The quick answer: Better to learn how to care for your heart then have the doctors “repair” it. See the seven steps below.
The motto of this blog, that we all "eat smarter, look better, and live longer" requires us to squarely face the greatest threat to longevity: the chronic diseases.
Chronic disease is a natural and preventable consequence of the mismatch between our biology and the modern lifestyle, especially our diet. The good news is that while we can’t change our biology, we can change lifestyle. “Chronic” suggests that symptoms develop slowly over years, even decades. Dental cavities are an early warning of a diet gone awry. Our sugary intake leads to other symptoms: high insulin levels, inflammation, insulin resistance, atherosclerosis, high blood pressure, and metabolic syndrome (discussed here). The end result may be an autoimmune disease, cancer, diabetes, or heart disease, this week's topic.
What Causes Heart Disease?
If there were a single cause for heart disease, we would have fixed it by now. Sadly, a generation of time was wasted on the now-discredited “saturated fat-dietary cholesterol theory.” The simplest answer is that heart disease has multiple causes, including the following lifestyle factors:
• Smoking is a significant risk factor.
• Excessive sugar intake leading to elevated insulin and triglyceride levels is an important cause. See Gary Taubes’ book, Good Calories, Bad Calories.
• Chronic infection is a risk as shown by the link heart disease and gingivitis.
• Central obesity (fat around the liver and other internal organs) is a special risk, even in people of relatively normal weight.
• The Stress Theory posits that cortisol, the stress hormone, contributes to heart disease during chronic stress.
• Lack of exercise is a significant risk; a 1996 study found that even 15 minutes a day reduced risk by almost half.
• High homocysteine level, a result of vitamin B deficiency, is also a risk factor. For more on homocysteine, see the N.Y. Times article, “The Fall and Rise of Kilmer McCully.”
• Trans fats, from hydrogenated vegetable oils, are another cause.
Heart Disease Treatments
The intent of this blog is to provide fresh insight into the power of diet to prevent disease, and not to repeat what you’ve already heard. You likely know that heart disease is the #1 killer of women as well as men, that women display different warning signs, and that women are slower to seek emergency help. For more on women and heart disease, go here.
Though the incidence remains high, deaths from coronary heart disease (CHD) have declined since 1980. Reasons include better emergency and secondary care, more attention to high blood pressure, and the cutback in smoking. The result is that people are living longer with heart disease and treatment has become an enormous business for drug and device companies, doctors, and hospitals. Good business doesn't mean good medicine; the following therapies are getting a second look:
• The campaign against dietary cholesterol has not had a significant benefit, and Dr. Uffe Ravnskov, MD, PhD, questions the evidence for cholesterol-lowering drugs, in books like Fat and Cholesterol are GOOD for You.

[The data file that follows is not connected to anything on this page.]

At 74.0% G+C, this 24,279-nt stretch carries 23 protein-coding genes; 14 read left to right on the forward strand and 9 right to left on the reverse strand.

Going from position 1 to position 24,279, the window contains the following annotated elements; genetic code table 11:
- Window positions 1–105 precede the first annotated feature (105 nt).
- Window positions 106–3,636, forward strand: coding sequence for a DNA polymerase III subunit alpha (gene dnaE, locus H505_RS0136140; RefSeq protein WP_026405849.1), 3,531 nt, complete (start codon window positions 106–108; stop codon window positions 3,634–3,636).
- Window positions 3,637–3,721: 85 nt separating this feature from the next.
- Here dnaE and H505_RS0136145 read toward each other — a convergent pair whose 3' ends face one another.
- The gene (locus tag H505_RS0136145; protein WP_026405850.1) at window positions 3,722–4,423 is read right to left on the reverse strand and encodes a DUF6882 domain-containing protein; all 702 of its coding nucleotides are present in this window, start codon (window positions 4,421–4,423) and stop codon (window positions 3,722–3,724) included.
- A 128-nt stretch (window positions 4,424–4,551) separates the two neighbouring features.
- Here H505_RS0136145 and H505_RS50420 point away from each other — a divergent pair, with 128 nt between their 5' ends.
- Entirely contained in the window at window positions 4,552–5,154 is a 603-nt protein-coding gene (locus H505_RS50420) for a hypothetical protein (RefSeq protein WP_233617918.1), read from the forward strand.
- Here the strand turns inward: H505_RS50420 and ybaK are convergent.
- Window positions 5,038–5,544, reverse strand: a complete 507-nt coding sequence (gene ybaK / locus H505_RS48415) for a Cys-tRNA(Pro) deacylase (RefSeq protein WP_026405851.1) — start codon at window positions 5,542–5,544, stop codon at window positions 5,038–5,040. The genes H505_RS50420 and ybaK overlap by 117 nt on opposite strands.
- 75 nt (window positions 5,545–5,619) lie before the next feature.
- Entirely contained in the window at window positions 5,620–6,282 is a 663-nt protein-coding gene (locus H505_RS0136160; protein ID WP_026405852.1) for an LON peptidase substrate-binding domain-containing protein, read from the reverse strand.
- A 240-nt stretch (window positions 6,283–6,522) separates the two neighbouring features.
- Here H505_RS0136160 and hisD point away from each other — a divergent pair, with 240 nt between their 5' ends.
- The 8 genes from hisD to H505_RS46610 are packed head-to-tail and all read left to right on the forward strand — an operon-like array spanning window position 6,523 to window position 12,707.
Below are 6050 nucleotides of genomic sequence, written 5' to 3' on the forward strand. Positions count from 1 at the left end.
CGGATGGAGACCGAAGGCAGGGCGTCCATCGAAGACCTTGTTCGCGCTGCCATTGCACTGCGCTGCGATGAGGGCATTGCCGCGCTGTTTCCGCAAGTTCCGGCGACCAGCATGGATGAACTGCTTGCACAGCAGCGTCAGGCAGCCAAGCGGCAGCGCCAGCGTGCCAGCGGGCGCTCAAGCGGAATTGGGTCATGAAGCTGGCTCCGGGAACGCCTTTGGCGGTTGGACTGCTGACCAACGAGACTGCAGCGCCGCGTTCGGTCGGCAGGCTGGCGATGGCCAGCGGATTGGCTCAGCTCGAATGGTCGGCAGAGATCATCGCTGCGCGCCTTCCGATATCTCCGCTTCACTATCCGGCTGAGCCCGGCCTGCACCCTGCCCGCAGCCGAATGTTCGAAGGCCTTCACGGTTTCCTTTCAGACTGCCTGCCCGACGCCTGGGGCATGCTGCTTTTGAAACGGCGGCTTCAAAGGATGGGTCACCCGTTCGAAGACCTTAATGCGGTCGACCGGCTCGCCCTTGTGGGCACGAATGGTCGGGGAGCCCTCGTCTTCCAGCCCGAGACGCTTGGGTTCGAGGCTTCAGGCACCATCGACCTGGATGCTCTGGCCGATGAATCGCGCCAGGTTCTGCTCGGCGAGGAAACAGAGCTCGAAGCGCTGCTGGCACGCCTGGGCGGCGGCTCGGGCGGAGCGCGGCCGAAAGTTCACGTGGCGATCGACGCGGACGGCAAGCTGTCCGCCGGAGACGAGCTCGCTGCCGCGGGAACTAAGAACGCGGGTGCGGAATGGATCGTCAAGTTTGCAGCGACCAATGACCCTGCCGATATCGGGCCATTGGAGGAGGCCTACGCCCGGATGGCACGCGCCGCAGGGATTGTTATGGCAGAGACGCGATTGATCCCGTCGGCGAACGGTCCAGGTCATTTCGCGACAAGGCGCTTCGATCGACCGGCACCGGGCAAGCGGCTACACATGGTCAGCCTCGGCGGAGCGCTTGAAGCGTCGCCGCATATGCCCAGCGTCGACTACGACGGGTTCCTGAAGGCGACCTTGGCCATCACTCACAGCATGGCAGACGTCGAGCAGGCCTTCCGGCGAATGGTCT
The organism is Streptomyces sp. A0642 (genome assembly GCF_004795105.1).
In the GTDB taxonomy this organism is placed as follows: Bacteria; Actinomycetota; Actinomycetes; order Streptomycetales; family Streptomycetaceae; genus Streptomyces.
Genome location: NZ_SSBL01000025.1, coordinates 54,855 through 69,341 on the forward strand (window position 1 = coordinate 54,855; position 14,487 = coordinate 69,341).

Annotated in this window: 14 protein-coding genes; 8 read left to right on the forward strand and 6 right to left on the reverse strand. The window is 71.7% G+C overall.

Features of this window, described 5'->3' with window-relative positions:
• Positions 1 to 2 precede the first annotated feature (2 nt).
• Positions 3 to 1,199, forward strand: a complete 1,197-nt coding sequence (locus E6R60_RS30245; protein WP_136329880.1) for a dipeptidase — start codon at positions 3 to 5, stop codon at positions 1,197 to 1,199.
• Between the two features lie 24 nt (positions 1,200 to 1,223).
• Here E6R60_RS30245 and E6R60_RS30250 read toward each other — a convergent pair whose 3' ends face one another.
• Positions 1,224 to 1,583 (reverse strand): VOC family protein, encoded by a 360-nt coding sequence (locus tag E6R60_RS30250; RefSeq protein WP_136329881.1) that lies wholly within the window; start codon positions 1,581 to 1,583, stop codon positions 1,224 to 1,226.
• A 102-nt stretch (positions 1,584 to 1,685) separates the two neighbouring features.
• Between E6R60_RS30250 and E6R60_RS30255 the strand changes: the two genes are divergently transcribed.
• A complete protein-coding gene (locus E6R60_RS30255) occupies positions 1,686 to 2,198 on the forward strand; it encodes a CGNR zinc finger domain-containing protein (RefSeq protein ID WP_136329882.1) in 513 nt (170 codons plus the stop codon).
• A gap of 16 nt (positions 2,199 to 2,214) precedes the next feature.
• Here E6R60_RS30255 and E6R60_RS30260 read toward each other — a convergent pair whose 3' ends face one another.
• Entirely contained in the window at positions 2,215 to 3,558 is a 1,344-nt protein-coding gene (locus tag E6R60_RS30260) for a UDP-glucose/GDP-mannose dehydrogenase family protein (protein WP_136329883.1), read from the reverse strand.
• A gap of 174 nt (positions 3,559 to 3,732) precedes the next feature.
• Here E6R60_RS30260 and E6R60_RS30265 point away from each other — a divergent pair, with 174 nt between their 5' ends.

Preventing Heart Disease
Pioneering doctors have demonstrated that lifestyle improvement, including diet, and appropriate pharmaceutical support may be the best way to treat heart disease. Dr. Caldwell Esselstyn of the prestigious Cleveland Clinic was among the first to demonstrate that lives could be saved through diet and other changes. His book Prevent and Reverse Heart Disease, tells the remarkable survival story of 17 patients who followed his protocol. On the West Coast, Dr. Dean Ornish has a similar program and also a book. Other doctors have followed these pioneers. If you Google “preventive cardiology” you get a million hits, a sign of progress.
Here is a short list of preventive measures against heart disease:
1. Develop a muscular lifestyle. Forget laborsaving devices. Walk everywhere you can. Care for your own yard. Exercise at least 30 minutes most days.
2. If you smoke, stop.
3. Eat a healthy diet of vegetables, whole grains, fruit, nuts, fish, dairy, eggs, and a little meat. Avoid highly processed foods, especially trans fats. Keep intake of added sugar below the AHA level.
4. Avoid protracted stress. Pick your battles wisely.
5. Get plenty of sleep.
6. Have fun—smell the roses, laugh a lot, enjoy friends and family.
7. Get regular physicals but take ownership of your health in partnership with your doctor. Keep a health log with regular checks of waist circumference, blood pressure, and fasting blood glucose, etc.
You could add, “maintain a trim waist,” to the list, but this should naturally result from following the seven lifestyle steps.
Budget wisdom: I have always thought it wasteful to pay for both an exercise club and a gardener. Cancel the gym membership and buy a hand mower, or plant a garden. Rediscover the pleasure of long walks. Without endangering your safety, save a little gas by riding a bike. (Read about four women who rode across the US to promote preventive cardiology here.) Try grinding wheat by hand, it’s a good workout (though it does take time). Wash your own car, and your neighbor’s too. Take up swimming. Give your spouse a backrub, and a little loving. It’s all good—the best things in life really are free.
Please comment: How is life made more enjoyable by using your muscles?
Need a reminder? Download our Healthy Change reminder card. Print and fold, then place in your kitchen or on your bathroom mirror to help you remember the Healthy Change of the week.